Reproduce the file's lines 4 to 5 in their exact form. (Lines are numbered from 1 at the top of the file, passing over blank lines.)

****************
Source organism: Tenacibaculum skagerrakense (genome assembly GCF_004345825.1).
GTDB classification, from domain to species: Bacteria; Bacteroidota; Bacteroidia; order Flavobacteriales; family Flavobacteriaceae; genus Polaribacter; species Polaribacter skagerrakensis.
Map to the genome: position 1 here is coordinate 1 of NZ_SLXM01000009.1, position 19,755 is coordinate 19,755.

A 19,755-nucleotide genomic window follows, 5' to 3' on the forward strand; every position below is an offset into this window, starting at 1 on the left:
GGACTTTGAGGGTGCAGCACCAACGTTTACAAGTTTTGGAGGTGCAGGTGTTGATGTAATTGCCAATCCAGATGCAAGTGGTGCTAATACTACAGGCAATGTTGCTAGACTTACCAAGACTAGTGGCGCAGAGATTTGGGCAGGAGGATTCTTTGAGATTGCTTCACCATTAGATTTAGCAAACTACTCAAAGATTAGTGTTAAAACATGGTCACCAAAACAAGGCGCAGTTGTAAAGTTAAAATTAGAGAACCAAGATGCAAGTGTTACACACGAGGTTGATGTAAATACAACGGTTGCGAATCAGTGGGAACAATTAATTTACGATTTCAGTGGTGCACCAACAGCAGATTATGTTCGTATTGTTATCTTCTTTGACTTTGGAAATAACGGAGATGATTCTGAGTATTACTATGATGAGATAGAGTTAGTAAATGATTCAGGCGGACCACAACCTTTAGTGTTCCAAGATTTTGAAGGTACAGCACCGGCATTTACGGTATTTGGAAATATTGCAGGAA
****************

A 19,755-nucleotide genomic window follows, 5' to 3' on the forward strand; every position below is an offset into this window, starting at 1 on the left:
GGACTTTGAGGGTGCAGCACCAACGTTTACAAGTTTTGGAGGTGCAGGTGTTGATGTAATTGCCAATCCAGATGCAAGTGGTGCTAATACTACAGGCAATGTTGCTAGACTTACCAAGACTAGTGGCGCAGAGATTTGGGCAGGAGGATTCTTTGAGATTGCTTCACCATTAGATTTAGCAAACTACTCAAAGATTAGTGTTAAAACATGGTCACCAAAACAAGGCGCAGTTGTAAAGTTAAAATTAGAGAACCAAGATGCAAGTGTTACACACGAGGTTGATGTAAATACAACGGTTGCGAATCAGTGGGAACAATTAATTTACGATTTCAGTGGTGCACCAACAGCAGATTATGTTCGTATTGTTATCTTCTTTGACTTTGGAAATAACGGAGATGATTCTGAGTATTACTATGATGAGATAGAGTTAGTAAATGATTCAGGCGGACCACAACCTTTAGTGTTCCAAGATTTTGAAGGTACAGCACCGGCATTTACGGTATTTGGAAATATTGCAGGAA